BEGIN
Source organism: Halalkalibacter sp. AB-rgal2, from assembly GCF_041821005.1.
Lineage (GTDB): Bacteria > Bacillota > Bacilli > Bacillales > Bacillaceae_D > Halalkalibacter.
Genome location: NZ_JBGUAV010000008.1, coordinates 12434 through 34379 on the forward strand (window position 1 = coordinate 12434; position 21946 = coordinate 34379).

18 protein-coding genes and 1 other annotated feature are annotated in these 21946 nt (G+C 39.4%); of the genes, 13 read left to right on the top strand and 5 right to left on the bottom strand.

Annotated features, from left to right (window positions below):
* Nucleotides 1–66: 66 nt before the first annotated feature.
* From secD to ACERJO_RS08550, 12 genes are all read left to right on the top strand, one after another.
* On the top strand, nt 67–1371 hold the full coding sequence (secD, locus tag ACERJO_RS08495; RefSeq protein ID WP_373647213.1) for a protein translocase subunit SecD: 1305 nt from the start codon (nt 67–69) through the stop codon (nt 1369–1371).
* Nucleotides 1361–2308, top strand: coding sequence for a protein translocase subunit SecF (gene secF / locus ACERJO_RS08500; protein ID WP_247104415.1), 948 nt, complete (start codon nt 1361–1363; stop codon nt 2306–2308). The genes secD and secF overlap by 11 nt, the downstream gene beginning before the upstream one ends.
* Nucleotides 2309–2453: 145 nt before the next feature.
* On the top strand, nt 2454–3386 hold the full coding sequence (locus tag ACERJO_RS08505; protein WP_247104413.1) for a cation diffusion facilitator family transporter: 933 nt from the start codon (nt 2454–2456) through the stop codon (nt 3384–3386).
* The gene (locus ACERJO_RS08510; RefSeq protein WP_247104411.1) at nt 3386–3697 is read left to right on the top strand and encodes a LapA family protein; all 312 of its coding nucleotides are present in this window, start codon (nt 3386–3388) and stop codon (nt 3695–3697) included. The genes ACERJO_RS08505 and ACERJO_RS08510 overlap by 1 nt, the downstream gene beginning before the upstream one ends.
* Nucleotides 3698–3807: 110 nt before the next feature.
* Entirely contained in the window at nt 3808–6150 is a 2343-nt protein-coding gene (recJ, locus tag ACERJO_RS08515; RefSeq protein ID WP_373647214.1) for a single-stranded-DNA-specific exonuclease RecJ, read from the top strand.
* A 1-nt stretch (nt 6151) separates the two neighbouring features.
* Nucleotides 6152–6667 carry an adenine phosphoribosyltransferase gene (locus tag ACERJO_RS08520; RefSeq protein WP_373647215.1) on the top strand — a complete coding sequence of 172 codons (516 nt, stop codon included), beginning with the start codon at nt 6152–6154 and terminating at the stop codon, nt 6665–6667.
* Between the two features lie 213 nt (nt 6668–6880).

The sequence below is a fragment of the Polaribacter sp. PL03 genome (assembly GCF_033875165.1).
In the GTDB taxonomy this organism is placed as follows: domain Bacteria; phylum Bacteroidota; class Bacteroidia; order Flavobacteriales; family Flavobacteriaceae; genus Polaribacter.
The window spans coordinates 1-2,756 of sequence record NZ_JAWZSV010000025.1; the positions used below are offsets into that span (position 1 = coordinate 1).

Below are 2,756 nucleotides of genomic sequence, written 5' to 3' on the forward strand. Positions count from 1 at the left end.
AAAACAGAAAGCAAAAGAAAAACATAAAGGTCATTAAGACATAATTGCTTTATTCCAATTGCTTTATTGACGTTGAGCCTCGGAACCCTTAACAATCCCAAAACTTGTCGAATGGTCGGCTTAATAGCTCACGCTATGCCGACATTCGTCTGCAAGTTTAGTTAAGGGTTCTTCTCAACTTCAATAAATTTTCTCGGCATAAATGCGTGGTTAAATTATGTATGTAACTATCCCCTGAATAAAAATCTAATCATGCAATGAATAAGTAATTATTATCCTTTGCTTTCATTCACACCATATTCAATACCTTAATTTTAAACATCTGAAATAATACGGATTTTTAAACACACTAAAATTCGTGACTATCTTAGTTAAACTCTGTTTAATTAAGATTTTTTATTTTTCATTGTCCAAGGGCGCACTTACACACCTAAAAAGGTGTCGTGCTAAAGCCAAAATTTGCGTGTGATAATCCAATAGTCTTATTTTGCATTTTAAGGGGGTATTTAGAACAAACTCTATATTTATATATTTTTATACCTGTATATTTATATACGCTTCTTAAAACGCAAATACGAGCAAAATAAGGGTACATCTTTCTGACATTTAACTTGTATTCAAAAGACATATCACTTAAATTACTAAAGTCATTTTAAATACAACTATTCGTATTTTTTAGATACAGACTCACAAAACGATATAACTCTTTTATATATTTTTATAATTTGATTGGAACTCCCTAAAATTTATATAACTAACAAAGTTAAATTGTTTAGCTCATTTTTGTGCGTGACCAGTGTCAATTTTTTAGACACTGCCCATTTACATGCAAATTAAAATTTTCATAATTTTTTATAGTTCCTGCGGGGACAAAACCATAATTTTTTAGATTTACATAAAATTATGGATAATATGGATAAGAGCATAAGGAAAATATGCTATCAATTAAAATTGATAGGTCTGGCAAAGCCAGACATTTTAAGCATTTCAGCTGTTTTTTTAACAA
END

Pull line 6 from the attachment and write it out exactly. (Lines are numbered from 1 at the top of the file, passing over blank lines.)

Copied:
* Nucleotides 1–66: 66 nt before the first annotated feature.